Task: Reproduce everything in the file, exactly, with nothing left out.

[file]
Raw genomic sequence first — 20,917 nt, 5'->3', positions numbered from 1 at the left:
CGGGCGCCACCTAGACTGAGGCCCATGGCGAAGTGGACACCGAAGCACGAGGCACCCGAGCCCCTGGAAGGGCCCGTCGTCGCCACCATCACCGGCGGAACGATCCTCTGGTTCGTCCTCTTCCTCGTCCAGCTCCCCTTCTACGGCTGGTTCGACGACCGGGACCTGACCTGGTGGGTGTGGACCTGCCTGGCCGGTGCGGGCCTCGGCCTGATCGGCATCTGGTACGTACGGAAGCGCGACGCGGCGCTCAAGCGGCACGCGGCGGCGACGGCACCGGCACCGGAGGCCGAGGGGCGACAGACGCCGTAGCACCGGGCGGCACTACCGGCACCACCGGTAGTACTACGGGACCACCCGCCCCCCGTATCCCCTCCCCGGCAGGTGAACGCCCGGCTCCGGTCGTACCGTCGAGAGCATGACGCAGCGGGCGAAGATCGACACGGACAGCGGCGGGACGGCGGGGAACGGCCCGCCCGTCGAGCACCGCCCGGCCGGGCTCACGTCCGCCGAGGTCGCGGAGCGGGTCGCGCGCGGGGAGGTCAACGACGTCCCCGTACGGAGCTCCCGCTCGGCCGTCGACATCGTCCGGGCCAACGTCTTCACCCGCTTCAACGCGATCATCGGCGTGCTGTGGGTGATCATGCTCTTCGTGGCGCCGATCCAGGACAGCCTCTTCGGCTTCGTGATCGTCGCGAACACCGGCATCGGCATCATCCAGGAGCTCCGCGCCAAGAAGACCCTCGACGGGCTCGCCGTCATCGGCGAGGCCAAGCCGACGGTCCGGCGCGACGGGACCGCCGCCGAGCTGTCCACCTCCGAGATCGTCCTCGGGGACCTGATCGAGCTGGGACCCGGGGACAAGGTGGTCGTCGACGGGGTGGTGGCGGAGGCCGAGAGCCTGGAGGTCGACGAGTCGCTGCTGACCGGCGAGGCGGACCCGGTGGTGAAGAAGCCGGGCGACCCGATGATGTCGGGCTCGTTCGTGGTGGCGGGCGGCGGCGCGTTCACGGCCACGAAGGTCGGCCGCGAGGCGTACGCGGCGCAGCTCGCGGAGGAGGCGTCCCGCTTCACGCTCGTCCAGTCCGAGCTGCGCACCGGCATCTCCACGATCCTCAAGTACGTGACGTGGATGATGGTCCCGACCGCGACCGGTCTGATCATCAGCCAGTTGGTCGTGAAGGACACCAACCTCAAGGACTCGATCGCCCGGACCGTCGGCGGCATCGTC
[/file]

Raw genomic sequence first — 20,917 nt, 5'->3', positions numbered from 1 at the left:
CGGGCGCCACCTAGACTGAGGCCCATGGCGAAGTGGACACCGAAGCACGAGGCACCCGAGCCCCTGGAAGGGCCCGTCGTCGCCACCATCACCGGCGGAACGATCCTCTGGTTCGTCCTCTTCCTCGTCCAGCTCCCCTTCTACGGCTGGTTCGACGACCGGGACCTGACCTGGTGGGTGTGGACCTGCCTGGCCGGTGCGGGCCTCGGCCTGATCGGCATCTGGTACGTACGGAAGCGCGACGCGGCGCTCAAGCGGCACGCGGCGGCGACGGCACCGGCACCGGAGGCCGAGGGGCGACAGACGCCGTAGCACCGGGCGGCACTACCGGCACCACCGGTAGTACTACGGGACCACCCGCCCCCCGTATCCCCTCCCCGGCAGGTGAACGCCCGGCTCCGGTCGTACCGTCGAGAGCATGACGCAGCGGGCGAAGATCGACACGGACAGCGGCGGGACGGCGGGGAACGGCCCGCCCGTCGAGCACCGCCCGGCCGGGCTCACGTCCGCCGAGGTCGCGGAGCGGGTCGCGCGCGGGGAGGTCAACGACGTCCCCGTACGGAGCTCCCGCTCGGCCGTCGACATCGTCCGGGCCAACGTCTTCACCCGCTTCAACGCGATCATCGGCGTGCTGTGGGTGATCATGCTCTTCGTGGCGCCGATCCAGGACAGCCTCTTCGGCTTCGTGATCGTCGCGAACACCGGCATCGGCATCATCCAGGAGCTCCGCGCCAAGAAGACCCTCGACGGGCTCGCCGTCATCGGCGAGGCCAAGCCGACGGTCCGGCGCGACGGGACCGCCGCCGAGCTGTCCACCTCCGAGATCGTCCTCGGGGACCTGATCGAGCTGGGACCCGGGGACAAGGTGGTCGTCGACGGGGTGGTGGCGGAGGCCGAGAGCCTGGAGGTCGACGAGTCGCTGCTGACCGGCGAGGCGGACCCGGTGGTGAAGAAGCCGGGCGACCCGATGATGTCGGGCTCGTTCGTGGTGGCGGGCGGCGGCGCGTTCACGGCCACGAAGGTCGGCCGCGAGGCGTACGCGGCGCAGCTCGCGGAGGAGGCGTCCCGCTTCACGCTCGTCCAGTCCGAGCTGCGCACCGGCATCTCCACGATCCTCAAGTACGTGACGTGGATGATGGTCCCGACCGCGACCGGTCTGATCATCAGCCAGTTGGTCGTGAAGGACACCAACCTCAAGGACTCGATCGCCCGGACCGTCGGCGGCATCGTC